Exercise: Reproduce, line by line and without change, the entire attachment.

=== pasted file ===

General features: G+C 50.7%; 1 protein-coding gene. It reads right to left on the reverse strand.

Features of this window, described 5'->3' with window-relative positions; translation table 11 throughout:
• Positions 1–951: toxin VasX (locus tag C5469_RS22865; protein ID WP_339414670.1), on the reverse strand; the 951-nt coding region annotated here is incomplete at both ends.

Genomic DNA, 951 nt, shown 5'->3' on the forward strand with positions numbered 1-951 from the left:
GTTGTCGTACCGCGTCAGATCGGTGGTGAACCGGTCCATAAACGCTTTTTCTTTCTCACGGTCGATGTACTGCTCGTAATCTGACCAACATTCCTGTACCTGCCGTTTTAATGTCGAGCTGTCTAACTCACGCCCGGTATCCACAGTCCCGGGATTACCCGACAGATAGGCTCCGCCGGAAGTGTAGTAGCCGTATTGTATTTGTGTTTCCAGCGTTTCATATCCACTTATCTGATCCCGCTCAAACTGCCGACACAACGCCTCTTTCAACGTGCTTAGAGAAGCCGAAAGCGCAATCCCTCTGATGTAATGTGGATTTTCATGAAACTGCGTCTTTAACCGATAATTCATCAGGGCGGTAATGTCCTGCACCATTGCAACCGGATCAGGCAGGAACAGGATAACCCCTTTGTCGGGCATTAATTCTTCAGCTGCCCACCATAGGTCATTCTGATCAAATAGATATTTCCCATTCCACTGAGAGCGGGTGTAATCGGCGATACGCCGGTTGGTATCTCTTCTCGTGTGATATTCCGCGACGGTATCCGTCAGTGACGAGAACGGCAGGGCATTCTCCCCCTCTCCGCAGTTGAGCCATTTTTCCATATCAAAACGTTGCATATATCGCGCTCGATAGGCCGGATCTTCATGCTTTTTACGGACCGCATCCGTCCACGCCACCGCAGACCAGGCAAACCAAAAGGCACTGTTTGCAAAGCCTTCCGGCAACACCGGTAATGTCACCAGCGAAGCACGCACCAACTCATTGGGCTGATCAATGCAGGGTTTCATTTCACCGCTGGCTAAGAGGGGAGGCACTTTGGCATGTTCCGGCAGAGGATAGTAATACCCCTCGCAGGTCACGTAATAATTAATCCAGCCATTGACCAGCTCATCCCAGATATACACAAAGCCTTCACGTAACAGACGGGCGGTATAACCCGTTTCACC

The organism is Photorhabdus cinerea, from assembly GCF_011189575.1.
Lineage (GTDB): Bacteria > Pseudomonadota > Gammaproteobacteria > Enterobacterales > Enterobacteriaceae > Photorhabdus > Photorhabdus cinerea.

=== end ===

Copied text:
General features: G+C 50.7%; 1 protein-coding gene. It reads right to left on the reverse strand.

Features of this window, described 5'->3' with window-relative positions; translation table 11 throughout:
• Positions 1–951: toxin VasX (locus tag C5469_RS22865; protein ID WP_339414670.1), on the reverse strand; the 951-nt coding region annotated here is incomplete at both ends.

Genomic DNA, 951 nt, shown 5'->3' on the forward strand with positions numbered 1-951 from the left:
GTTGTCGTACCGCGTCAGATCGGTGGTGAACCGGTCCATAAACGCTTTTTCTTTCTCACGGTCGATGTACTGCTCGTAATCTGACCAACATTCCTGTACCTGCCGTTTTAATGTCGAGCTGTCTAACTCACGCCCGGTATCCACAGTCCCGGGATTACCCGACAGATAGGCTCCGCCGGAAGTGTAGTAGCCGTATTGTATTTGTGTTTCCAGCGTTTCATATCCACTTATCTGATCCCGCTCAAACTGCCGACACAACGCCTCTTTCAACGTGCTTAGAGAAGCCGAAAGCGCAATCCCTCTGATGTAATGTGGATTTTCATGAAACTGCGTCTTTAACCGATAATTCATCAGGGCGGTAATGTCCTGCACCATTGCAACCGGATCAGGCAGGAACAGGATAACCCCTTTGTCGGGCATTAATTCTTCAGCTGCCCACCATAGGTCATTCTGATCAAATAGATATTTCCCATTCCACTGAGAGCGGGTGTAATCGGCGATACGCCGGTTGGTATCTCTTCTCGTGTGATATTCCGCGACGGTATCCGTCAGTGACGAGAACGGCAGGGCATTCTCCCCCTCTCCGCAGTTGAGCCATTTTTCCATATCAAAACGTTGCATATATCGCGCTCGATAGGCCGGATCTTCATGCTTTTTACGGACCGCATCCGTCCACGCCACCGCAGACCAGGCAAACCAAAAGGCACTGTTTGCAAAGCCTTCCGGCAACACCGGTAATGTCACCAGCGAAGCACGCACCAACTCATTGGGCTGATCAATGCAGGGTTTCATTTCACCGCTGGCTAAGAGGGGAGGCACTTTGGCATGTTCCGGCAGAGGATAGTAATACCCCTCGCAGGTCACGTAATAATTAATCCAGCCATTGACCAGCTCATCCCAGATATACACAAAGCCTTCACGTAACAGACGGGCGGTATAACCCGTTTCACC

The organism is Photorhabdus cinerea, from assembly GCF_011189575.1.
Lineage (GTDB): Bacteria > Pseudomonadota > Gammaproteobacteria > Enterobacterales > Enterobacteriaceae > Photorhabdus > Photorhabdus cinerea.